FFRF awarded Bryan a $500 scholarship.
In a speech to the Greater Houston Ministerial Association in 1960, presidential candidate John F. Kennedy said “I believe in an America where the separation of church and state is absolute . . . where no Catholic prelate would tell the president how to act, and no Protestant minister would tell his parishioners for whom to vote; where no church or church school is granted any public funds or political preference.”
Kennedy emphasized that there were “far more critical issues” that faced the nation than his Catholicism, and the same thing holds true today. In an age where unemployment and poverty are rampant, overseas wars kill our citizens and raise our deficit, and the world’s richest country also has its largest prison population, religion has become a driving force in American politics.
God’s name is used to justify policies in arenas as diverse as health care, civil rights for women and minorities, and even education. Yet invoking the bible does nothing to address the issues behind our country’s problems; it only serves to muddy the waters with arbitrary loyalties, xenophobia, and unwillingness to compromise. The separation of church and state is essential for creating effective, rational policies and ensuring freedom and equality for all.
Government is most effective when it uses empirically proven, logic-based methods for solving real-world problems. These methods can be debated using facts learned through scientific research, from carefully recorded observations and from successful tactics used in other countries. But supernatural justifications for policy require no such vetting process; once God comes to the table, the issue becomes a matter of faith, not fact. Supernatural solutions do not solve real-world problems.
In August 2011, Texas Gov. Rick Perry convened a daylong event in Houston called The Response, a call for Americans to “to pray and fast like Jesus did” to combat Texas’ crippling drought and economic problems. It did nothing, of course, to ease economic and drought woes. His April day of prayer for rain was similarly ineffective.
The funds and time used to promote these events could have been used to research realistic methods of combating drought and deficits, but instead it was used to create a conservative soapbox that did nothing to solve the problems faced by Texans.
Religion is an entirely subjective way to create policy, since doctrine and beliefs differ between religions. Even Christian denominations disagree on the exact nature of the god they worship.
In American history, this has manifested itself in countless ways. For example, slave owners and abolitionists both used the bible to defend their position in the 19th century. In modern times, the LGBTQ movement’s fiercest critics often use God as their primary reason for fighting against marriage equality, yet there are plenty of progressive Christians who support marriage equality and use the bible to justify their claims.
You cannot debate the idea of God in a courtroom or statehouse. You cannot objectively weigh the advantages and disadvantages of a policy that has been dictated by a higher power. When we use unverifiable, subjective reasoning to make decisions, we create unjustifiable, ineffective policy.
With God involved in policy-making, the question becomes “which God?” In the U.S., Christians make up the vast majority of the population, but our country is also a melting pot of Buddhists, Hindus, Muslims, atheists, agnostics and everyone in between.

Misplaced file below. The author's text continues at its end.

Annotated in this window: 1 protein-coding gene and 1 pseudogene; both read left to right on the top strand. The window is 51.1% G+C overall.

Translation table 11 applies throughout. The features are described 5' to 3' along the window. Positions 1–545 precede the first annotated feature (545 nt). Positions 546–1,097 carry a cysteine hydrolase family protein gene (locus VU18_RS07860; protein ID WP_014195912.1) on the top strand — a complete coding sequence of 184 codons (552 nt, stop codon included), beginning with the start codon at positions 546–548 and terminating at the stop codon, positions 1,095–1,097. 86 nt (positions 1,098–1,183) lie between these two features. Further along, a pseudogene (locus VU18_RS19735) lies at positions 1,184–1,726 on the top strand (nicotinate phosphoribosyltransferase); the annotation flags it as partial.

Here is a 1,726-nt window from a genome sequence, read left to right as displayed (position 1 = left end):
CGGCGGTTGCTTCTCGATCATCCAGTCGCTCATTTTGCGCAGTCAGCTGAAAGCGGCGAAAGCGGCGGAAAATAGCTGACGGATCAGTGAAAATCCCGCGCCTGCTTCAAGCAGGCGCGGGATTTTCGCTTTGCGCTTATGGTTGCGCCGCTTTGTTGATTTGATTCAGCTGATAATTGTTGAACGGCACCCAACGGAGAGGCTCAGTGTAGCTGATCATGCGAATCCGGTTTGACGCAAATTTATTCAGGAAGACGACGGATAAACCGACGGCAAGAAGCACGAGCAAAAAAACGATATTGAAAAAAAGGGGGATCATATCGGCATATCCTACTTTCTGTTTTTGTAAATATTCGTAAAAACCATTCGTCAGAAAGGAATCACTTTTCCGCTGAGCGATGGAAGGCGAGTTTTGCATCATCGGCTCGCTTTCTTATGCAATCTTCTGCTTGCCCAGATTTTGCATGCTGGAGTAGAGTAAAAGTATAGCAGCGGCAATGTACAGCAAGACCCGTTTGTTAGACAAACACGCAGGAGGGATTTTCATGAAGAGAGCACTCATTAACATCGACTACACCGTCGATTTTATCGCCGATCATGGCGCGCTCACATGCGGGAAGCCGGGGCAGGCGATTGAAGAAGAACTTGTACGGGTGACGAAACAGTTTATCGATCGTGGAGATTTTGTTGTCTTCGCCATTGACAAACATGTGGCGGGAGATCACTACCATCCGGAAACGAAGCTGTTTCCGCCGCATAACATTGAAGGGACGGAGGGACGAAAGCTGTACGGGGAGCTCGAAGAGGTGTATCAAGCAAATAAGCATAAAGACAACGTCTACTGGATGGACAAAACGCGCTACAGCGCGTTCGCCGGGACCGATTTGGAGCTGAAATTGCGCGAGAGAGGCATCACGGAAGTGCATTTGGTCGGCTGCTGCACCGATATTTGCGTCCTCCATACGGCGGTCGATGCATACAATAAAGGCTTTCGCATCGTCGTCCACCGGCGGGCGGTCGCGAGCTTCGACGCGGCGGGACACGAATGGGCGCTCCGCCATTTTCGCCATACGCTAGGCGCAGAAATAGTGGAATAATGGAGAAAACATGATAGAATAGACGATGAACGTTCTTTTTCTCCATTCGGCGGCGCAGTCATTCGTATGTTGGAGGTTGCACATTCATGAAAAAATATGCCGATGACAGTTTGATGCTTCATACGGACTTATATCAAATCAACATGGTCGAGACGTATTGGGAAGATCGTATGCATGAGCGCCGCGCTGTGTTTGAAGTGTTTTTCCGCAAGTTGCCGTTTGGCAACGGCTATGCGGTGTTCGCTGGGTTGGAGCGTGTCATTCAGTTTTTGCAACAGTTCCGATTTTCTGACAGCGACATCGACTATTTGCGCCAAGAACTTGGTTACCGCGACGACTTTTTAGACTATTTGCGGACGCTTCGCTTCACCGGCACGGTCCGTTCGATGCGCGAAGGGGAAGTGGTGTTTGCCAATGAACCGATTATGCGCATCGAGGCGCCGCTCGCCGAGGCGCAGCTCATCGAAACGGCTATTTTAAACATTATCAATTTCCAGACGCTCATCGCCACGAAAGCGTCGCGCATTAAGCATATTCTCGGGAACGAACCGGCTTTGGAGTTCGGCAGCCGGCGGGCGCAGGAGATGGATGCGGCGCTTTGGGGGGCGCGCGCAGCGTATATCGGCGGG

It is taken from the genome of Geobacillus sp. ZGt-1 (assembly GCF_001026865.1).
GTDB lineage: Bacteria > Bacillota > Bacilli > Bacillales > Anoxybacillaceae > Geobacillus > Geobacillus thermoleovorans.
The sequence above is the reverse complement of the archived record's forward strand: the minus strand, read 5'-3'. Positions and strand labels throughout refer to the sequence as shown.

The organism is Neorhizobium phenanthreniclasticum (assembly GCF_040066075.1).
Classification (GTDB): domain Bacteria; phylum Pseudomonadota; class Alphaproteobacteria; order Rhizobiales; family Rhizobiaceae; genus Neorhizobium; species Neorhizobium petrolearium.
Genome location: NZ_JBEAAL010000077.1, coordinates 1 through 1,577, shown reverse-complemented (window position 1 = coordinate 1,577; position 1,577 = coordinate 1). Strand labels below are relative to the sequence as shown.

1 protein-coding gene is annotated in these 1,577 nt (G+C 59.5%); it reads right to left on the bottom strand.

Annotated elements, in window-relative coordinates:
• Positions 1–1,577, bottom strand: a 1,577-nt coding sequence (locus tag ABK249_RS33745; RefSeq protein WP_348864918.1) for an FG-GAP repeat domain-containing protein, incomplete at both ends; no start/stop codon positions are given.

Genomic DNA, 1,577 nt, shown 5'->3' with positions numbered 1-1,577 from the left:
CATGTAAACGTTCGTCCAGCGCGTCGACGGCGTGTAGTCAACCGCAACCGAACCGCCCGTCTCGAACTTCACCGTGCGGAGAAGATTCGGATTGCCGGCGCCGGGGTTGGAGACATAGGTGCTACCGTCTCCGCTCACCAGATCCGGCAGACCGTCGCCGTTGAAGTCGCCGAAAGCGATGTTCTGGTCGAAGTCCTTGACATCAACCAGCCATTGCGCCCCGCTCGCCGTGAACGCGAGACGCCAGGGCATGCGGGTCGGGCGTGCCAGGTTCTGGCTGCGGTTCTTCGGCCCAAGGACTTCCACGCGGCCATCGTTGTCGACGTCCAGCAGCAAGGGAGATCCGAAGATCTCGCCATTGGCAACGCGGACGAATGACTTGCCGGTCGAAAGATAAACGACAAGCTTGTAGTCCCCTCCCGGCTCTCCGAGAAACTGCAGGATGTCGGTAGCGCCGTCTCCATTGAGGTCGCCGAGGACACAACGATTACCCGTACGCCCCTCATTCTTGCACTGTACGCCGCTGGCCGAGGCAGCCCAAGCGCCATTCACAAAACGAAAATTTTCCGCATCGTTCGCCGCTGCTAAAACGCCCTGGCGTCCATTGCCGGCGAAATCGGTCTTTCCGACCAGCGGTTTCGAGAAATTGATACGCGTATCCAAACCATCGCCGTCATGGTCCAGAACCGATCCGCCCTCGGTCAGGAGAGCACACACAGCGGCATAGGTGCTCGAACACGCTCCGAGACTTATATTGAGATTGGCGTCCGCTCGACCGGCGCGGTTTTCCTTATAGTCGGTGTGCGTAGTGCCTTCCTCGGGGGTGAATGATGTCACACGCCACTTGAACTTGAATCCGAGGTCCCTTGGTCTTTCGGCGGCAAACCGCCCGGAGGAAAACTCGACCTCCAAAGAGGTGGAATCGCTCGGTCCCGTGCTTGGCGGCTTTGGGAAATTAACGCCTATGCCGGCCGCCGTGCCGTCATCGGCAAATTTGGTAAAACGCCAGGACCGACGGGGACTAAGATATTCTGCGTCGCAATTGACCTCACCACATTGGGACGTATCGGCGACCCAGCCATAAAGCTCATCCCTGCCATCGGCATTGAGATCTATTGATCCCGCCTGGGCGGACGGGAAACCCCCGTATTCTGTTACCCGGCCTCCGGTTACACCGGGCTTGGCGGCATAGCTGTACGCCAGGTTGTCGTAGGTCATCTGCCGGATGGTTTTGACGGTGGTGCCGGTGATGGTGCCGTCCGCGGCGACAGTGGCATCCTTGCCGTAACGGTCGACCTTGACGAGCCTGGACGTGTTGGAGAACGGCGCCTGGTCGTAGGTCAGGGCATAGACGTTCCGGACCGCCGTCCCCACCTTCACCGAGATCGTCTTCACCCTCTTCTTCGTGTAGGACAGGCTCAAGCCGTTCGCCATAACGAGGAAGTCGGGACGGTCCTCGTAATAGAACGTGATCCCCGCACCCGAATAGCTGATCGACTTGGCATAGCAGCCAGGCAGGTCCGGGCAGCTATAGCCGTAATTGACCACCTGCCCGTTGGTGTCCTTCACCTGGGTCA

Indeed, America was founded in part on the freedom to worship or not worship any way you please, and it’s this diversity that makes America what it is. Part of freedom from religion is protecting freedom of religion.
When the majority religion makes its way into government, it does so not by reconciling itself to all other faiths and nonfaiths, but by the power of demographics. This leads to unequal representation, which creates a government that cannot or will not hear the needs of all its citizens.
Religion-based rule is tribalism at its purest and enforces divisions that are based on arbitrary cultural labels. Recently, Louisiana passed a law allowing public funds to be used on vouchers to send children to a school of the parent’s choosing. But lawmakers didn’t realize those funds could also be used for non-Christian schools: “Republican state Rep. Kenneth Havard objected to the [Islamic School of Greater New Orleans’] request for 38 government-paid student vouchers, saying he opposed any bill that ‘will fund Islamic teaching.’ ”
Inevitably, the rights of minorities are trampled by the majority, especially when beliefs in an exclusive deity are used to justify that power.
Fifty-two years after Kennedy’s historic speech in Houston, separation of church and state brought “vomit” to the mouth of presidential candidate Rick Santorum: “I don’t believe in an America where the separation of church and state is absolute. The idea that the church can have no influence or no involvement in the operation of the state is absolutely antithetical to the objectives and vision of our country.”
Santorum couldn’t be further from the truth. This is a country founded on freedom of religion, not domination by religion. We need equal rights for all, not just for the majority. We need a country free from the tribalism and petty divisions that politicized religion breeds.
If we are to ever separate ourselves from our country’s economic, social and ideological woes, we need a country where separation of church and state is absolute.
Bryan Johnson, 26, a native of Raleigh, N.C., is a first-year graduate student at Colorado State University in Fort Collins and is pursuing an MFA in creative writing. He has an English degree from Purdue University and worked as a copywriter while writing fiction.